Consistency is especially important for toddlers. If Mom's computer was off-limits yesterday, it should be off-limits today. And don't worry about repeating yourself. A toddler may need to hear something literally a hundred times before he gets the message.
When he does misbehave, he doesn't need a lecture. Give him a firm "no," perhaps with a quick explanation such as "you could get hurt" or "that's not a toy." Then redirect him to a more desirable activity. Toddlers have short attention spans, so he'll probably be happy to move on.
Time-outs can be helpful, but few children understand the concept until they're at least 3 years old. For a younger child, time-outs are confusing and frustrating. If your child is old enough to understand time-outs, use them sparingly and limit them to three minutes or less — just long enough for your child to get control of himself. Put him in a "naughty chair" instead of sending him to his room — you don't want him to associate his room with punishment. Consider sitting with him. He'll probably calm down faster, and you could use the break, too.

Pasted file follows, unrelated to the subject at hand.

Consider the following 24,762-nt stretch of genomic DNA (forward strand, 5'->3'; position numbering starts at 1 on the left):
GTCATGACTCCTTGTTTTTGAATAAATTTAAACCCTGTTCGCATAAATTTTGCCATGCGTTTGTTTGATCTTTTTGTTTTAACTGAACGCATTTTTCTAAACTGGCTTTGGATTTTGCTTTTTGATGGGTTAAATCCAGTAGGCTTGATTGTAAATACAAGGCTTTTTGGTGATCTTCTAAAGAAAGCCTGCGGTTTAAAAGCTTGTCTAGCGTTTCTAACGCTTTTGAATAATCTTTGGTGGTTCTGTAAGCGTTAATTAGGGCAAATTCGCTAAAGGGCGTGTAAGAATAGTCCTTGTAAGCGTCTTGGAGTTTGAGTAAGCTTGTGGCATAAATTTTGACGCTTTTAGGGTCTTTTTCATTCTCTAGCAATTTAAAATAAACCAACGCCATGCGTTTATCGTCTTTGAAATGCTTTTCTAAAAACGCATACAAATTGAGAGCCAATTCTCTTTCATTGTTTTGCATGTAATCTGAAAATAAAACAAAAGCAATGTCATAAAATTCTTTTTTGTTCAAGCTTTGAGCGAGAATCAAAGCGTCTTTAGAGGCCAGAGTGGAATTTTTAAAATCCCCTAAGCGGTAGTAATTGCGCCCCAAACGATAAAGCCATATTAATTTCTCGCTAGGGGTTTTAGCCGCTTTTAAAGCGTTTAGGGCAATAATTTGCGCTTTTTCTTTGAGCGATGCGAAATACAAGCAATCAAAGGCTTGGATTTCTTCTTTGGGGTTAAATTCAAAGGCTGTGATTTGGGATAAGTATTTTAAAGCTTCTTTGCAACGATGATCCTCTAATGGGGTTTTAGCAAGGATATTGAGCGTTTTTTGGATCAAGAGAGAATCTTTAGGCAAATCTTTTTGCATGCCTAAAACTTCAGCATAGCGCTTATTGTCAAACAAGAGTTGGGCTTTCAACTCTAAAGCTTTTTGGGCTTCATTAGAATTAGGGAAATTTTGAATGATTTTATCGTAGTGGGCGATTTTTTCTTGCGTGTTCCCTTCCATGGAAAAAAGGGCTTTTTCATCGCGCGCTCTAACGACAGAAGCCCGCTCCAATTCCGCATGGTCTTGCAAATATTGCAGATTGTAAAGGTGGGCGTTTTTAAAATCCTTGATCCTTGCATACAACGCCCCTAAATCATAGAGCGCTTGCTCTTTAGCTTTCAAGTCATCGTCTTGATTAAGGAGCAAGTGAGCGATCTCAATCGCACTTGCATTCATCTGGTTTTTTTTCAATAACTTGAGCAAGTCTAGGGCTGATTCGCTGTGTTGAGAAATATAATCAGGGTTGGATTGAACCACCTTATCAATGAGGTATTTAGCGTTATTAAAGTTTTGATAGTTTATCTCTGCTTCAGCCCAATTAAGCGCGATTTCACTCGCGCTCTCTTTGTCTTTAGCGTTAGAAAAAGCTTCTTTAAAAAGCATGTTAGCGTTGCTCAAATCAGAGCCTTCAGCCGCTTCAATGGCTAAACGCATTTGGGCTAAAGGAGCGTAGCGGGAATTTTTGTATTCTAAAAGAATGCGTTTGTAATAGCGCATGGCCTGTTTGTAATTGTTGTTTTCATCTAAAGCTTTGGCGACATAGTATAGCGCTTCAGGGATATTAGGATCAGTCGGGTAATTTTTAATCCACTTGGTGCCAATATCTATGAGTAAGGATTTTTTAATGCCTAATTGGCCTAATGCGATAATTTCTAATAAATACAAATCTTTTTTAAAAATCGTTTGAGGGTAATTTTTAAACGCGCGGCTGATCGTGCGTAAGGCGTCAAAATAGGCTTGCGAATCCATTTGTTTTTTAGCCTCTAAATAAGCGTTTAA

No matter how badly your child is behaving, hitting shouldn't be an option. Spanks and slaps teach children to be afraid of their parents. And even though you would never intend to hurt your child, it's easy to lose control when you're angry. If you feel like hitting your child, give yourself a time-out until the feeling passes.
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